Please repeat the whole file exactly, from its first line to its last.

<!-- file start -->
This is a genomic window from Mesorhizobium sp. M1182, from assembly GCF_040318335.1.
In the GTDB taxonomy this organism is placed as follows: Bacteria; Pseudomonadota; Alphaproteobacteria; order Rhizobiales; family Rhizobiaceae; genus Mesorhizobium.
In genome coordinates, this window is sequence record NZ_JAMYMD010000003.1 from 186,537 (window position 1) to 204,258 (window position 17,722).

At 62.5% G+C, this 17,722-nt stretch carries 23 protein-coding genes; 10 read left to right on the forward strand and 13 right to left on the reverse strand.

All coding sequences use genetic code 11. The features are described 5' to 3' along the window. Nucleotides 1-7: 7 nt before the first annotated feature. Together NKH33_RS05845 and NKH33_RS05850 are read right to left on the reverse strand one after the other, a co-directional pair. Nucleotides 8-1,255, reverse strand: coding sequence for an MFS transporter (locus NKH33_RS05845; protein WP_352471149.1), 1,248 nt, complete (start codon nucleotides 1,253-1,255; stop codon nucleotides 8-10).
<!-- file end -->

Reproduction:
This is a genomic window from Mesorhizobium sp. M1182, from assembly GCF_040318335.1.
In the GTDB taxonomy this organism is placed as follows: Bacteria; Pseudomonadota; Alphaproteobacteria; order Rhizobiales; family Rhizobiaceae; genus Mesorhizobium.
In genome coordinates, this window is sequence record NZ_JAMYMD010000003.1 from 186,537 (window position 1) to 204,258 (window position 17,722).

At 62.5% G+C, this 17,722-nt stretch carries 23 protein-coding genes; 10 read left to right on the forward strand and 13 right to left on the reverse strand.

All coding sequences use genetic code 11. The features are described 5' to 3' along the window. Nucleotides 1-7: 7 nt before the first annotated feature. Together NKH33_RS05845 and NKH33_RS05850 are read right to left on the reverse strand one after the other, a co-directional pair. Nucleotides 8-1,255, reverse strand: coding sequence for an MFS transporter (locus NKH33_RS05845; protein WP_352471149.1), 1,248 nt, complete (start codon nucleotides 1,253-1,255; stop codon nucleotides 8-10).